your pt has an order to infuse 100 ml of d51/2ns with 10 meq of kcl over the next thirty minutes. the set calibration is 10gtt/ml. what is the correct rate of flow for this pt?
    amount to be infused: 100 ml
    time to be infused: 30 minutes
    drop factor of iv tubing: 10 gtts/ml
    100 ml/30 minutes x 10 gtts/ml = 33.3 gtts/minute, rounded to 33 gtts/min.
    the order reads: "over the next 4 hours, infuse 500 ml of 5% dextrose in normal saline. add 20 meq of kcl to solution." you know that the iv tubing set is calibrated to deliver 10 gtt/ml. in drops per minute, what is the rate of flow.
    amount to be infused: 500 ml
    time to be infused: 4 hours
    conversion factor: one hour = 60 minutes
    drop factor of iv tubing: 10 gtts/ml
    500 ml/4 hours x 1 hour/60 minutes (conversion factor) x 10 gtts/ml = 20.8333 gtts/minute, rounded to 21 gtts/min.
  4. by   MystyqueOne
    Murphyle and Daytonite: Thank you very much. Now I know that I basically need to just ignore the added KCl because the amount is so little, that it won't effect the number of gtt too drastically. I just didn't know if I had to add it into the total amount to be infused or not. Now I know not to. Thank you both for your detailed explanations! A lot easier than I had thought!
  5. by   MystyqueOne
    Here is another that I am having difficulties since it's sort of "backwards":

    1000cc solution of D5NS with 20,000 units of Heparin is infusing at 20ml per hour. The IV set delivers 60 gtts per cc. How many units of Heparin is the pt receiving each hour?

    I was figuring that there are 20 units of Heparin per cc (or ml) of D5NS, but how do I figure out the rest? Or do I just multiply the 20 by the gtt, 60, and then divide back with 60 to get the per hour? So, it would be 20 units per hour? Am I doing that correctly?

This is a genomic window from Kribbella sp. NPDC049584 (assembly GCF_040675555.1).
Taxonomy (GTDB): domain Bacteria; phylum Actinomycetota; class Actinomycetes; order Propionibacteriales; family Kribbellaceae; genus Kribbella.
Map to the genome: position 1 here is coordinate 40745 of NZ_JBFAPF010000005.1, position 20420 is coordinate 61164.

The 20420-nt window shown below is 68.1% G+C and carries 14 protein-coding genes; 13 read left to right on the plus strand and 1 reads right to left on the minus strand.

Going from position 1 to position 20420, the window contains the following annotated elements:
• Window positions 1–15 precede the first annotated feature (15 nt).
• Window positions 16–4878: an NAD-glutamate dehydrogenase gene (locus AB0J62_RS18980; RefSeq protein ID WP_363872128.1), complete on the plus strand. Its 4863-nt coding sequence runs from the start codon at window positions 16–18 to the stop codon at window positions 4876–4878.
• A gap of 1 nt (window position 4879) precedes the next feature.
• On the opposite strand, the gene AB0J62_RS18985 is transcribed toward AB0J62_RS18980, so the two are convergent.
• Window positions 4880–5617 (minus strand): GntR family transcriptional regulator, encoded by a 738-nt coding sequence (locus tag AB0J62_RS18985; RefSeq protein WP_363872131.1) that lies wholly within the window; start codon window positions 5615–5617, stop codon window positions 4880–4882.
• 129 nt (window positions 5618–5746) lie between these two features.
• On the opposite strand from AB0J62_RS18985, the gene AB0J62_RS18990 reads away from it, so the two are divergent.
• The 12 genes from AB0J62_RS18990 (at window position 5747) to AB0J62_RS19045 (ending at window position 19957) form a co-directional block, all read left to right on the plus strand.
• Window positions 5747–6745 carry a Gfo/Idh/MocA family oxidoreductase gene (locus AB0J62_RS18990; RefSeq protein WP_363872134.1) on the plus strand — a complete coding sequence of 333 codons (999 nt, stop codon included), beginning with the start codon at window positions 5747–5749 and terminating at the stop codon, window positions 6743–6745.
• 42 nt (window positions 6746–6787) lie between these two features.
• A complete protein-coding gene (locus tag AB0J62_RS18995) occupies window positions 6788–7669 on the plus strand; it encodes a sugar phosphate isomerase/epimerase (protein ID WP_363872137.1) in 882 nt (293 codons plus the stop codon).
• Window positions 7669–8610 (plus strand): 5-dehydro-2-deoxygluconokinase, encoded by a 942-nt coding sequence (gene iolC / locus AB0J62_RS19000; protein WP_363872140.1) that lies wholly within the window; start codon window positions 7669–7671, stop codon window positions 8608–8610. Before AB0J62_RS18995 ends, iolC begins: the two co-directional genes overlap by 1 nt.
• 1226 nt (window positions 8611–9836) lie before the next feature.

Thanks.
  6. by   chare
    the formula for solving this type of problem is: rate per hour x concentration per ml.

    to solve the problem: 20 ml/hour x 20 units/ml = 400 units/hour.

    i hope this information was helpful.
  7. by   Daytonite
    Quote from MystyqueOne
    Here is another that I am having difficulties since it's sort of "backwards":

    1000cc solution of D5NS with 20,000 units of Heparin is infusing at 20ml per hour. The IV set delivers 60 gtts per cc. How many units of Heparin is the pt receiving each hour?

    I was figuring that there are 20 units of Heparin per cc (or ml) of D5NS, but how do I figure out the rest? Or do I just multiply the 20 by the gtt, 60, and then divide back with 60 to get the per hour? So, it would be 20 units per hour? Am I doing that correctly?

    Thanks.
    If you set these up using dimensional analysis (factor label method) as chare did they will be much easier to solve. In doing nursing math like this you are always looking for 3 things:
    • the dose to be given (or ordered)
    • the dose of the medication you have to work with
    • the final amount you will give [usually the answer the question is looking for, but you could be given this figure and asked to solve for one of the other ones above]